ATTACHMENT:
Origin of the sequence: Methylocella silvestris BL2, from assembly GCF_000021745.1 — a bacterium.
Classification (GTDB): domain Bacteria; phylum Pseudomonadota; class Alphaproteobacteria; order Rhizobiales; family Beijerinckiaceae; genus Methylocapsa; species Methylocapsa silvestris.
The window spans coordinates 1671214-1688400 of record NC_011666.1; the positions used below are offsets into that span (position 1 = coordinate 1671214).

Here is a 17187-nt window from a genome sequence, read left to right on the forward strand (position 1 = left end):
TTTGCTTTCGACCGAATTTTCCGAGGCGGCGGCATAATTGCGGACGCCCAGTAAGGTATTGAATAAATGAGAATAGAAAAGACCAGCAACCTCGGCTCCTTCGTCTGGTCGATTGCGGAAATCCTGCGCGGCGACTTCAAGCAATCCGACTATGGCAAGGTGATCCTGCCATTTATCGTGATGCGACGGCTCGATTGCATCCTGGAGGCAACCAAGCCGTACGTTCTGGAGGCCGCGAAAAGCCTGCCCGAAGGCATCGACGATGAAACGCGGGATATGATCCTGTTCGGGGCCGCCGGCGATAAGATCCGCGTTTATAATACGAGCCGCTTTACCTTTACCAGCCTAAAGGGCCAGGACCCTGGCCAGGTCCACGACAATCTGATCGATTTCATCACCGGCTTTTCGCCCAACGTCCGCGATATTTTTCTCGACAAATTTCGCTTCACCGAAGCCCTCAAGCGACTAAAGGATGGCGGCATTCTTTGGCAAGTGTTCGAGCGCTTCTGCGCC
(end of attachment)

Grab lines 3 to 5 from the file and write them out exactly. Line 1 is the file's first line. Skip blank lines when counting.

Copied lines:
The window spans coordinates 1671214-1688400 of record NC_011666.1; the positions used below are offsets into that span (position 1 = coordinate 1671214).

Here is a 17187-nt window from a genome sequence, read left to right on the forward strand (position 1 = left end):
TTTGCTTTCGACCGAATTTTCCGAGGCGGCGGCATAATTGCGGACGCCCAGTAAGGTATTGAATAAATGAGAATAGAAAAGACCAGCAACCTCGGCTCCTTCGTCTGGTCGATTGCGGAAATCCTGCGCGGCGACTTCAAGCAATCCGACTATGGCAAGGTGATCCTGCCATTTATCGTGATGCGACGGCTCGATTGCATCCTGGAGGCAACCAAGCCGTACGTTCTGGAGGCCGCGAAAAGCCTGCCCGAAGGCATCGACGATGAAACGCGGGATATGATCCTGTTCGGGGCCGCCGGCGATAAGATCCGCGTTTATAATACGAGCCGCTTTACCTTTACCAGCCTAAAGGGCCAGGACCCTGGCCAGGTCCACGACAATCTGATCGATTTCATCACCGGCTTTTCGCCCAACGTCCGCGATATTTTTCTCGACAAATTTCGCTTCACCGAAGCCCTCAAGCGACTAAAGGATGGCGGCATTCTTTGGCAAGTGTTCGAGCGCTTCTGCGCC